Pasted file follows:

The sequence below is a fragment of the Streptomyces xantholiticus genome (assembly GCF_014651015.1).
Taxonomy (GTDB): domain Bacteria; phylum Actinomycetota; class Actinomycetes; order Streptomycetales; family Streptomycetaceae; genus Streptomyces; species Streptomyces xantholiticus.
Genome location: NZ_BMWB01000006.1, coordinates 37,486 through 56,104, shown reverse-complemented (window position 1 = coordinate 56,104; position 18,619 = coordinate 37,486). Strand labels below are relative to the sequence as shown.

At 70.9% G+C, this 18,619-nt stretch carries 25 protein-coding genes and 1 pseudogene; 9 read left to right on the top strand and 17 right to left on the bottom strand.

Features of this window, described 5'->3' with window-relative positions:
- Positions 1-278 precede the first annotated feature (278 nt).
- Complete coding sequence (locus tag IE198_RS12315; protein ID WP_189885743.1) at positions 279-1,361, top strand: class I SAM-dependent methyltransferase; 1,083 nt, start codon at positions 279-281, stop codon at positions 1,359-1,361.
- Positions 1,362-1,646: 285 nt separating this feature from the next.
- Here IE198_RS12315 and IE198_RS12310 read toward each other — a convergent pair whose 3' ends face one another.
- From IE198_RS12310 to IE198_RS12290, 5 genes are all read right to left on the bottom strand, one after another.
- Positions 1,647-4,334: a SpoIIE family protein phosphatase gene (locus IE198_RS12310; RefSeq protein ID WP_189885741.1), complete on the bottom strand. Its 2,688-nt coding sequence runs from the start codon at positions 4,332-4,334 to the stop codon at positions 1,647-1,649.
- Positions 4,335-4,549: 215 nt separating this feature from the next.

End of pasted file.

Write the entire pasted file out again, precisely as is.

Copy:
The sequence below is a fragment of the Streptomyces xantholiticus genome (assembly GCF_014651015.1).
Taxonomy (GTDB): domain Bacteria; phylum Actinomycetota; class Actinomycetes; order Streptomycetales; family Streptomycetaceae; genus Streptomyces; species Streptomyces xantholiticus.
Genome location: NZ_BMWB01000006.1, coordinates 37,486 through 56,104, shown reverse-complemented (window position 1 = coordinate 56,104; position 18,619 = coordinate 37,486). Strand labels below are relative to the sequence as shown.

At 70.9% G+C, this 18,619-nt stretch carries 25 protein-coding genes and 1 pseudogene; 9 read left to right on the top strand and 17 right to left on the bottom strand.

Features of this window, described 5'->3' with window-relative positions:
- Positions 1-278 precede the first annotated feature (278 nt).
- Complete coding sequence (locus tag IE198_RS12315; protein ID WP_189885743.1) at positions 279-1,361, top strand: class I SAM-dependent methyltransferase; 1,083 nt, start codon at positions 279-281, stop codon at positions 1,359-1,361.
- Positions 1,362-1,646: 285 nt separating this feature from the next.
- Here IE198_RS12315 and IE198_RS12310 read toward each other — a convergent pair whose 3' ends face one another.
- From IE198_RS12310 to IE198_RS12290, 5 genes are all read right to left on the bottom strand, one after another.
- Positions 1,647-4,334: a SpoIIE family protein phosphatase gene (locus IE198_RS12310; RefSeq protein ID WP_189885741.1), complete on the bottom strand. Its 2,688-nt coding sequence runs from the start codon at positions 4,332-4,334 to the stop codon at positions 1,647-1,649.
- Positions 4,335-4,549: 215 nt separating this feature from the next.